So, don’t discount your doctor’s advice on what you should be eating. Listen to your body. Then take recipes likes Bauer’s and modify them to suit your dietary needs. I think most of us would love Buffalo Chicken Chili With Whipped Blue Cheese regardless of what type of cookbook the recipe is in.

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Dark Cocoa Almonds

Dark Cocoa Almonds

Coat your nuts thoroughly in the cocoa mixture.

This is a simple snack or easy dessert. And they “remind me of gourmet chocolate-covered nuts (you know, the kind you once bought for $15 a pound),” writes Joy Bauer in “Slim & Scrumptious.”

Dark Cocoa Almonds

1 egg white
1 teaspoon vanilla
2 cups unsalted raw almonds, skins on (see note)
1/4 cup granulated sugar
3 tablespoons unsweetened cocoa powder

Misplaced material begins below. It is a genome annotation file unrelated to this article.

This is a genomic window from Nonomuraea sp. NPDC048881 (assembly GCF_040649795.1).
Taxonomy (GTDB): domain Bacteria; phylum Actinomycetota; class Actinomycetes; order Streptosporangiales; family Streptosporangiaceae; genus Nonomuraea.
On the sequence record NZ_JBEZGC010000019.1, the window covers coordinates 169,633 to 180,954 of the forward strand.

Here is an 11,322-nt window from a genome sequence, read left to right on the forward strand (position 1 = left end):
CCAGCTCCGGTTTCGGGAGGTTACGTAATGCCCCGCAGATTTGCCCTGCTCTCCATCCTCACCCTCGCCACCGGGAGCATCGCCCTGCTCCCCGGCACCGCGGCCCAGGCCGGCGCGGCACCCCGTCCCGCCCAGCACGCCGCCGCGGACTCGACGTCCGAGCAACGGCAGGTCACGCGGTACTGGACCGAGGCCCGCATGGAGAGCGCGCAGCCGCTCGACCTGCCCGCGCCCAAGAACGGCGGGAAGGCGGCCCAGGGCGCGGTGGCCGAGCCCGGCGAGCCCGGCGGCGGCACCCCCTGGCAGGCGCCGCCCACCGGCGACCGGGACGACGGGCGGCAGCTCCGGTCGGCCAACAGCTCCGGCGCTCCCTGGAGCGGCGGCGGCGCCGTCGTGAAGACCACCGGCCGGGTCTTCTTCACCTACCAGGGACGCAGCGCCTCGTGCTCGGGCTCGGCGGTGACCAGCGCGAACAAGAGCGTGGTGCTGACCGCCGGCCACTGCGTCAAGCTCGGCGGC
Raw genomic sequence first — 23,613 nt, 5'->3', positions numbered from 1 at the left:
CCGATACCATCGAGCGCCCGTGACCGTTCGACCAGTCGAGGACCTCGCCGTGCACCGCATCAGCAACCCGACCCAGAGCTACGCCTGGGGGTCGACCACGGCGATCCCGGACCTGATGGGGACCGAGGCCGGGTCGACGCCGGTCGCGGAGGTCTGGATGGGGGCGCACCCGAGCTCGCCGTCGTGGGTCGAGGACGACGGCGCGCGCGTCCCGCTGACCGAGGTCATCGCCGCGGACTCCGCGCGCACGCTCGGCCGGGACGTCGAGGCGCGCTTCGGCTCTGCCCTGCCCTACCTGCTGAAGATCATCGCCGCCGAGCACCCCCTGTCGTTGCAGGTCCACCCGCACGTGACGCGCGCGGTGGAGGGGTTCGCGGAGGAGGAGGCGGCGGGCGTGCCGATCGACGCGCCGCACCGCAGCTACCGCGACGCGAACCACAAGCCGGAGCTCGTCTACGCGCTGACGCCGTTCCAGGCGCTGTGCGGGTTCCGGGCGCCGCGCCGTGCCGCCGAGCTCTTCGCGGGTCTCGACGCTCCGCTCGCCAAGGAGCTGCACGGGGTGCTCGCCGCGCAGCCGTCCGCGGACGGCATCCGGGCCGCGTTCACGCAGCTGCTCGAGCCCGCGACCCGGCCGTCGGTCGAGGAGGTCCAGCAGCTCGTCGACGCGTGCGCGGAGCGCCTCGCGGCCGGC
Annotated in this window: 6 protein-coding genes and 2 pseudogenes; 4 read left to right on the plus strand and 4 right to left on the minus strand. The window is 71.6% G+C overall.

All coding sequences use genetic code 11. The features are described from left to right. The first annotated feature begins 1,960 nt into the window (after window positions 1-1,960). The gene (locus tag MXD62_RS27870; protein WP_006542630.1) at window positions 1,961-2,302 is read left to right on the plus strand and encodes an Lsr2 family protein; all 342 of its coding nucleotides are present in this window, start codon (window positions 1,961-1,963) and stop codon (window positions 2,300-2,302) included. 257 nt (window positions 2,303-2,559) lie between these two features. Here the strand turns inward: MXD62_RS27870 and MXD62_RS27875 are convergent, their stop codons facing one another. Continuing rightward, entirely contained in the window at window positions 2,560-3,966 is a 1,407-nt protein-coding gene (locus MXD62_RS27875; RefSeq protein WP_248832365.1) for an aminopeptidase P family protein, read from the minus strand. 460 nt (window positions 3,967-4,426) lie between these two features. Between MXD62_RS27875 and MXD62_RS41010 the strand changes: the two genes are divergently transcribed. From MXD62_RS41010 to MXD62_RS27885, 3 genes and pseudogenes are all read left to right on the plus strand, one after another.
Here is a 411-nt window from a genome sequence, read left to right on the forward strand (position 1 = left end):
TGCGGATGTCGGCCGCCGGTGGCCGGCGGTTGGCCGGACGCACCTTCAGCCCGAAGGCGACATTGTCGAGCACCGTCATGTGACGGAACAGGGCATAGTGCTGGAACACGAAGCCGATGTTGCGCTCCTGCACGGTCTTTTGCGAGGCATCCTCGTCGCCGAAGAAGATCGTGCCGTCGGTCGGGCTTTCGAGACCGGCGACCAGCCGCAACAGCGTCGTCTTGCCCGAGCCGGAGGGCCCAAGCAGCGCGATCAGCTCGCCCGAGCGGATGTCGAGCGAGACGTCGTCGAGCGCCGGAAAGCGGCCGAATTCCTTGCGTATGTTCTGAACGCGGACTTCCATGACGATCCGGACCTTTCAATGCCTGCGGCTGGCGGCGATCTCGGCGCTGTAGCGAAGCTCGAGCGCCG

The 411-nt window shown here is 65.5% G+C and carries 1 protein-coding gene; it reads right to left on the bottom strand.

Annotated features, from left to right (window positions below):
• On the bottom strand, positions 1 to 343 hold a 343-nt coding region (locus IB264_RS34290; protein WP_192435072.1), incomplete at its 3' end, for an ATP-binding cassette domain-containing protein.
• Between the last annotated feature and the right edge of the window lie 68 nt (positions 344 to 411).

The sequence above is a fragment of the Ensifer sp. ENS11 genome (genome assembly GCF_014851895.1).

1/8 teaspoon kosher salt

Preheat the oven to 275 degrees. Line a large baking sheet with aluminum foil, and coat the foil with oil spray.

In a large bowl, combine the egg white and vanilla and whip until very frothy. Add the almonds to the bowl and stir until they are completely soaked in egg white, about 2 minutes. (Note: This recipe was tested with hazelnuts with good results.)

In a small bowl, stir together the sugar, cocoa powder and salt until thoroughly mixed. Add the sugar-cocoa mixture to the almonds,a nd stir until the dry ingredients are completely incorporated and evenly coat the almonds (no dry powder should remain at the bottom of the bowl).

Nuts coated in dark cooca.

Pour the almonds onto the prepared baking sheet, and use a spatula, spoon or your hands to spread them in a single even layer. Bake for 25 minutes on the middle oven rack.

Using a spatula, flip the almonds over in small batches and bake for 15 minutes.

Cool for at least 15 minutes. Break the almonds apart before serving. Store in an airtight container. (Note: The nuts tasted better the second day.)

Nutritional analysis: 212 calories, 7 g protein, 13 g carbohydrate, 14 g total fat, 1 g saturated fat, 0 cholesterol, 4 g fiber, 35 mg sodium

Makes 8 (1/4 cup) servings.

From “Slim & Scrumptious” by Joy Bauer